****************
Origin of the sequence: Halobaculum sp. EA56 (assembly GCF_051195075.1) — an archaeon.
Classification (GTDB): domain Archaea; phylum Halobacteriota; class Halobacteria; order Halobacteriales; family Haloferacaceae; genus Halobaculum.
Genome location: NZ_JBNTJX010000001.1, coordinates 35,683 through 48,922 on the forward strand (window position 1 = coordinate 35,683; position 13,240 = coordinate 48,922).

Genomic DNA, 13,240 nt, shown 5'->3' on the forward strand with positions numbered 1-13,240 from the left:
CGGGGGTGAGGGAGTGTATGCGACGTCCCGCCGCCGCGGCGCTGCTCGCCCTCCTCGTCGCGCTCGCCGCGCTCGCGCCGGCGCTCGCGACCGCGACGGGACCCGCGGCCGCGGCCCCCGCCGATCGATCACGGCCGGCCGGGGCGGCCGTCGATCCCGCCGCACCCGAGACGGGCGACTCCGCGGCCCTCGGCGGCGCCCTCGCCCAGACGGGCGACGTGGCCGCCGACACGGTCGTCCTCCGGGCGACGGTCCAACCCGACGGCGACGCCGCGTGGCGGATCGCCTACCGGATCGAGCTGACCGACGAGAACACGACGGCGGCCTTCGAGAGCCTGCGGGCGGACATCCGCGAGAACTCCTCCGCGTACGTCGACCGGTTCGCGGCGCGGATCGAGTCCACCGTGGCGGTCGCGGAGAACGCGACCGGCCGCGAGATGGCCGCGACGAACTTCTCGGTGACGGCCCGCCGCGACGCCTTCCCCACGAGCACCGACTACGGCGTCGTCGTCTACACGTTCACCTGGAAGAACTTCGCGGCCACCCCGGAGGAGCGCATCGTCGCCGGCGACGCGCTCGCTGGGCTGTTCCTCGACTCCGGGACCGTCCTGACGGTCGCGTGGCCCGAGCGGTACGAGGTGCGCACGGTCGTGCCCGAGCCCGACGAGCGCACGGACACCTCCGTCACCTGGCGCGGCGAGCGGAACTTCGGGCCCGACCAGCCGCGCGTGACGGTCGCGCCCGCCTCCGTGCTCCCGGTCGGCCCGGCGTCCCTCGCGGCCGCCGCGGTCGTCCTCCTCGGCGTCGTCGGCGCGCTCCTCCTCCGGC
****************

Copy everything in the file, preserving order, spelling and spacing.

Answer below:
Origin of the sequence: Halobaculum sp. EA56 (assembly GCF_051195075.1) — an archaeon.
Classification (GTDB): domain Archaea; phylum Halobacteriota; class Halobacteria; order Halobacteriales; family Haloferacaceae; genus Halobaculum.
Genome location: NZ_JBNTJX010000001.1, coordinates 35,683 through 48,922 on the forward strand (window position 1 = coordinate 35,683; position 13,240 = coordinate 48,922).

Genomic DNA, 13,240 nt, shown 5'->3' on the forward strand with positions numbered 1-13,240 from the left:
CGGGGGTGAGGGAGTGTATGCGACGTCCCGCCGCCGCGGCGCTGCTCGCCCTCCTCGTCGCGCTCGCCGCGCTCGCGCCGGCGCTCGCGACCGCGACGGGACCCGCGGCCGCGGCCCCCGCCGATCGATCACGGCCGGCCGGGGCGGCCGTCGATCCCGCCGCACCCGAGACGGGCGACTCCGCGGCCCTCGGCGGCGCCCTCGCCCAGACGGGCGACGTGGCCGCCGACACGGTCGTCCTCCGGGCGACGGTCCAACCCGACGGCGACGCCGCGTGGCGGATCGCCTACCGGATCGAGCTGACCGACGAGAACACGACGGCGGCCTTCGAGAGCCTGCGGGCGGACATCCGCGAGAACTCCTCCGCGTACGTCGACCGGTTCGCGGCGCGGATCGAGTCCACCGTGGCGGTCGCGGAGAACGCGACCGGCCGCGAGATGGCCGCGACGAACTTCTCGGTGACGGCCCGCCGCGACGCCTTCCCCACGAGCACCGACTACGGCGTCGTCGTCTACACGTTCACCTGGAAGAACTTCGCGGCCACCCCGGAGGAGCGCATCGTCGCCGGCGACGCGCTCGCTGGGCTGTTCCTCGACTCCGGGACCGTCCTGACGGTCGCGTGGCCCGAGCGGTACGAGGTGCGCACGGTCGTGCCCGAGCCCGACGAGCGCACGGACACCTCCGTCACCTGGCGCGGCGAGCGGAACTTCGGGCCCGACCAGCCGCGCGTGACGGTCGCGCCCGCCTCCGTGCTCCCGGTCGGCCCGGCGTCCCTCGCGGCCGCCGCGGTCGTCCTCCTCGGCGTCGTCGGCGCGCTCCTCCTCCGGC